These opinions are my own
We live in an age where music is more easily accessible than ever. Physical sales are no longer skyrocketing like they once were, all due to the ability of digital streaming. To not adapt to the way our world is changing would be futile for any label or artist. That being said, should streaming be counted in the calculation of giving a record the high honor of Platinum status?
As you may have read by now, the RIAA has confirmed they will be including streams when certifying an album or individual record’s sales count. Before we go any further it should be noted that the ratio is not 1:1. Rather, the units are as follows:
· Each permanent digital album or physical album sale count as 1 Unit for certification purposes.
· 10 permanent track downloads from the album count as 1 Unit for certification purposes.
· 1,500 on-demand audio and/or video streams from the album count as 1 Unit for certification purposes.
This has caused albums such as Michael Jackson’s Thriller to go 32x Platinum. While Rihanna’s latest studio album ANTI achieves a Platinum Award despite selling a reported 460 copies in its first week. In both cases, this seems quite misleading. Granted these are only two examples, but Thriller is the best selling album of all time and doesn’t need the verification of this new ruling system. Meanwhile, ANTI can’t even hit the 500 mark and now holds (what was) one of the highest honors in music as a Platinum Album. Simply put, that seems absurd.
As you can imagine, all of this is causing quite the stir in the music community. Billboard and Nielsen have already said they won’t recognize the RIAA’s new system and even Kendrick Lamar’s camp (who’s album To Pimp A Butterfly is now “certified platinum”) took to Twitter to say they won’t accept it either.
we don’t stand behind this @RIAA bs. ole skool rules apply, 1 million albums sold is platinum.until we reach that #, save all the congrats.
— dangeroo kipawaa TDE (@dangerookipawaa) February 1, 2016
We’ve also gathered some other reactions to the news and got a good mix of feelings:
lol at RIAA desperately trying to justify their outdated existence. So cute.
— Gramatik (@Gramatik) February 1, 2016
RIAA counting streams as “Platinum” records kinda makes me scared that even more people are gonna start to fake their play counts …
— ??VALENTINO KHAN?? (@ValentinoKhan) February 1, 2016
All of this leads me to ask, is there a better way? Or is the system just too out dated? As stated at the beginning of this article; to not adapt to our changing world of music would be a death sentence to any artist or label. However, to combine digital streams and physical sales into one category would be, at best, deceptive. To be fair, Album Certifications are way down and the RIAA claims to have done extensive research over the last decade in order to raise the percentage of certifications.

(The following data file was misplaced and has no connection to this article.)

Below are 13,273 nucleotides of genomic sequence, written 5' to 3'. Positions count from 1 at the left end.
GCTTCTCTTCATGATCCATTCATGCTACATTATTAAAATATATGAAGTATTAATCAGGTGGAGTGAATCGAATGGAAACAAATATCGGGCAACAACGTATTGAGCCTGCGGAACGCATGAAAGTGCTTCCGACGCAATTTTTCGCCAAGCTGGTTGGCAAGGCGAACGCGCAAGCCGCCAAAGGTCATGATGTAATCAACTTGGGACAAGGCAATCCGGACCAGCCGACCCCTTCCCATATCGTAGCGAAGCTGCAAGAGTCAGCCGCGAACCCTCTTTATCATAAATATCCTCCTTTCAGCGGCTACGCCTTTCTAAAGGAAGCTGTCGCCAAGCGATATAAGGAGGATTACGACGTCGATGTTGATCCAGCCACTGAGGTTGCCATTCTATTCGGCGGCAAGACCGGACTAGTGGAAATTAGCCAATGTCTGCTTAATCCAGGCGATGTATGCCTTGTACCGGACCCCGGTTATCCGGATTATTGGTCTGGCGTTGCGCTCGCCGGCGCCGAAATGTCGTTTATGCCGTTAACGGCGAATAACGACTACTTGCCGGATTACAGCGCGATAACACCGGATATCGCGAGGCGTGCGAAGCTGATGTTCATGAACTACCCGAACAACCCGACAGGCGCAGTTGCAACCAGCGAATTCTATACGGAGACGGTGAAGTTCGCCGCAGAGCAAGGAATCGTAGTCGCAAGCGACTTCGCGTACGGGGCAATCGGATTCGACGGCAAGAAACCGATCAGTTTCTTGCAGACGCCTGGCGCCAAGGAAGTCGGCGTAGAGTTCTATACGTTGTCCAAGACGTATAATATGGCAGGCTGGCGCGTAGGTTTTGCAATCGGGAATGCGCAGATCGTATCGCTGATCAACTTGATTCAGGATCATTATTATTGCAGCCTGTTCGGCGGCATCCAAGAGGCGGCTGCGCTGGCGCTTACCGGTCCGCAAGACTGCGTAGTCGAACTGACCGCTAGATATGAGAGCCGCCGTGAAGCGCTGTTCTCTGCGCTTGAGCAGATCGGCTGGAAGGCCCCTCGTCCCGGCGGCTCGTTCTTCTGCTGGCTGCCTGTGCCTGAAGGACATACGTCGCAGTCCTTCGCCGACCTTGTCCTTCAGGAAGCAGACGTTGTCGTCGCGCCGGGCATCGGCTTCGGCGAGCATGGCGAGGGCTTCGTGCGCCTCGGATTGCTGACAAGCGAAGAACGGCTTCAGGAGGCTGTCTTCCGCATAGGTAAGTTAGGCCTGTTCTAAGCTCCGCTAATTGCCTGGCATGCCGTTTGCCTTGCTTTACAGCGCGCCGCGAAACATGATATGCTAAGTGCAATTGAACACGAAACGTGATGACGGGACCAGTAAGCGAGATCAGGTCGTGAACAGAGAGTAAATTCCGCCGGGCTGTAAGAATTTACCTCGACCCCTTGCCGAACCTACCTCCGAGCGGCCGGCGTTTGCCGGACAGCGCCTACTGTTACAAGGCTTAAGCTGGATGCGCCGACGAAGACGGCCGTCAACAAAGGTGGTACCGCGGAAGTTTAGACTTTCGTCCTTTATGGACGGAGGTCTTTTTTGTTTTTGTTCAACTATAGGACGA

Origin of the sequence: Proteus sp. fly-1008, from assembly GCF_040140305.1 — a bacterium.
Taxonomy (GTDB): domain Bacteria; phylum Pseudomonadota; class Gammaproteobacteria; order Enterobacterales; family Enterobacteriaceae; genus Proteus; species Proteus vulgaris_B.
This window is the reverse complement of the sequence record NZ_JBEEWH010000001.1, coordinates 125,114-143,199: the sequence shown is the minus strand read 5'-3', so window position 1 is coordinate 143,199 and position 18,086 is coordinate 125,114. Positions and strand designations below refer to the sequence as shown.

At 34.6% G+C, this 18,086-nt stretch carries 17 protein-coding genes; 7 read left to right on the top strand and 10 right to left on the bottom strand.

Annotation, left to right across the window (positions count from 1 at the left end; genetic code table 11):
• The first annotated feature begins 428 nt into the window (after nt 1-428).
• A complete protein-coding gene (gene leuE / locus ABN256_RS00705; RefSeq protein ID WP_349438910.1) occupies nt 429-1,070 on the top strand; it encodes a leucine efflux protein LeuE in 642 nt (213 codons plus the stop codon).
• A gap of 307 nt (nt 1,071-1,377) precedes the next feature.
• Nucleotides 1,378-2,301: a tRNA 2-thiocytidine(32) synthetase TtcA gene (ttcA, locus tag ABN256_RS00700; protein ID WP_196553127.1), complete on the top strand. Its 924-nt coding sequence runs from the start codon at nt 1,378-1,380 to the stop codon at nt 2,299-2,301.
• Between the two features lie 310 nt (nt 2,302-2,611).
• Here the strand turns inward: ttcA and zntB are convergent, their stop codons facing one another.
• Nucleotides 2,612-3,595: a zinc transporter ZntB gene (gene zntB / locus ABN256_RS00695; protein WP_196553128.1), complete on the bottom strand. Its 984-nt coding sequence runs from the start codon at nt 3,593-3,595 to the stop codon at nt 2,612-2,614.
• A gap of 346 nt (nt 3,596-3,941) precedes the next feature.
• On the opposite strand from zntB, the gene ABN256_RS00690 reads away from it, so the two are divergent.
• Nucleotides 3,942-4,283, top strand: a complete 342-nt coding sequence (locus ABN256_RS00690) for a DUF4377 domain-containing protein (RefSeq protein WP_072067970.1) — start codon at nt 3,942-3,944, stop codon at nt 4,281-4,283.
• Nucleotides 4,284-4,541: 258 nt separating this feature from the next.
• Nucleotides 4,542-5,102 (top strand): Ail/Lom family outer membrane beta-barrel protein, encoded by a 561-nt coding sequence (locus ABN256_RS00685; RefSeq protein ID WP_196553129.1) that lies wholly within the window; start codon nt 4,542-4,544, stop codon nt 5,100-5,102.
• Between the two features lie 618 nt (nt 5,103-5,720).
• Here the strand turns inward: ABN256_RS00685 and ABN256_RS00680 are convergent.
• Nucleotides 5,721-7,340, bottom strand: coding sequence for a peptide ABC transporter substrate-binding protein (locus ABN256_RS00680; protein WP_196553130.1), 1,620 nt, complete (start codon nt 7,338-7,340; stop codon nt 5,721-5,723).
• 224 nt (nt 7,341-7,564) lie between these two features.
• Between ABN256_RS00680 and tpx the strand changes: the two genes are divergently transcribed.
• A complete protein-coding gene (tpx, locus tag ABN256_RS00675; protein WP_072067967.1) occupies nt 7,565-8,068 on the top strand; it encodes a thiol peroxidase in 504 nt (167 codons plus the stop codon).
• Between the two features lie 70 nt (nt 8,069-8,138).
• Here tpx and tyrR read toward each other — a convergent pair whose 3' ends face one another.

So myself and a few others have come up with a rough draft of a new proposal for task at hand. If the RIAA is so keen on upping the amount of Gold and Platinum awards, then let’s really take this all the way and make 2 categories: Digital and Physical Sales. Give digital streaming its own class and decipher a proper ratio (1,500 plays seems a little too easy in an age where buying “plays” is all too simplistic). In conjunction with that, leave physical sales as it always has been; 1 million sold copies is Platinum status and half of that is Gold.
While we’re at it, let’s take this a step further. Rather than dialing the new found policy all the way back to 1950’s, lets declare the digital streaming age from 2006 and beyond. That means, any album published from 1/1/06 and beyond, qualifies for the new rulings. Anything prior to this date must adhere to the original guidelines. Reason being is that Spotify was founded in 2006, then Soundcloud in 2007 and so on with the new era being swept in with numerous other platforms.
It should be noted that the RIAA recognizes roughly 97 sources in which you can stream, download and physically purchase music. Of these, Soundcloud does not appear to be included. This only makes me question things a little more. They do however have a third party auditing team carefully combing through each album or record’s statistics so that fans may be assured the awards are legit. Nevertheless, the general public still doesn’t agree with the change:
To be honest, this is somewhat of a plea to the RIAA. Award ceremonies such as the GRAMMY’s are nice but at the end of the day those achievements are all based on opinions of major labels, yet each individual listener’s taste in music is entirely subjective. Gold and Platinum statuses were the real benchmark of the industry at one time because it was solely based on factual numbers. Now, it feels like one of the remaining ways to gauge an artist’s success is being tainted or tampered with. It’s like baseball with the steroid era. Where’s an Oprah meme when you need it?